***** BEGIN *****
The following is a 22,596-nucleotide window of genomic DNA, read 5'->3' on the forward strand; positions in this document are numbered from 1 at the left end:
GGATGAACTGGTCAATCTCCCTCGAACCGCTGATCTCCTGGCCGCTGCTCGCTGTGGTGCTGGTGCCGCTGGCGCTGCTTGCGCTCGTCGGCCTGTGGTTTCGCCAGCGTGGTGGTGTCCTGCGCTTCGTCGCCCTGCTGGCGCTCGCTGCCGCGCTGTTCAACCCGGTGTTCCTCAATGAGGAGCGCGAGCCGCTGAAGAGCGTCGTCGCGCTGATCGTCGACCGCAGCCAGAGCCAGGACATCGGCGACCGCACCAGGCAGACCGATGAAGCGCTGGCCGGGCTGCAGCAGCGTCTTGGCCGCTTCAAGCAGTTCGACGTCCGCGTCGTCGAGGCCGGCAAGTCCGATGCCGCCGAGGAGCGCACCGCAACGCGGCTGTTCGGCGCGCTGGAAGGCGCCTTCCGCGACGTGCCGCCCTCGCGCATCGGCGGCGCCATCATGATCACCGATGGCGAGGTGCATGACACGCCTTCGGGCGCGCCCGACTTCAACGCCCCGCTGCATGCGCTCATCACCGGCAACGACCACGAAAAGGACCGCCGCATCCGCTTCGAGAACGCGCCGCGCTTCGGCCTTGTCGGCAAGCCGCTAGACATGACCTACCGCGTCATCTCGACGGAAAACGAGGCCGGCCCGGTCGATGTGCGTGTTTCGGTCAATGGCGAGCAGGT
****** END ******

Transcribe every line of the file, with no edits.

The following is a 22,596-nucleotide window of genomic DNA, read 5'->3' on the forward strand; positions in this document are numbered from 1 at the left end:
GGATGAACTGGTCAATCTCCCTCGAACCGCTGATCTCCTGGCCGCTGCTCGCTGTGGTGCTGGTGCCGCTGGCGCTGCTTGCGCTCGTCGGCCTGTGGTTTCGCCAGCGTGGTGGTGTCCTGCGCTTCGTCGCCCTGCTGGCGCTCGCTGCCGCGCTGTTCAACCCGGTGTTCCTCAATGAGGAGCGCGAGCCGCTGAAGAGCGTCGTCGCGCTGATCGTCGACCGCAGCCAGAGCCAGGACATCGGCGACCGCACCAGGCAGACCGATGAAGCGCTGGCCGGGCTGCAGCAGCGTCTTGGCCGCTTCAAGCAGTTCGACGTCCGCGTCGTCGAGGCCGGCAAGTCCGATGCCGCCGAGGAGCGCACCGCAACGCGGCTGTTCGGCGCGCTGGAAGGCGCCTTCCGCGACGTGCCGCCCTCGCGCATCGGCGGCGCCATCATGATCACCGATGGCGAGGTGCATGACACGCCTTCGGGCGCGCCCGACTTCAACGCCCCGCTGCATGCGCTCATCACCGGCAACGACCACGAAAAGGACCGCCGCATCCGCTTCGAGAACGCGCCGCGCTTCGGCCTTGTCGGCAAGCCGCTAGACATGACCTACCGCGTCATCTCGACGGAAAACGAGGCCGGCCCGGTCGATGTGCGTGTTTCGGTCAATGGCGAGCAGGT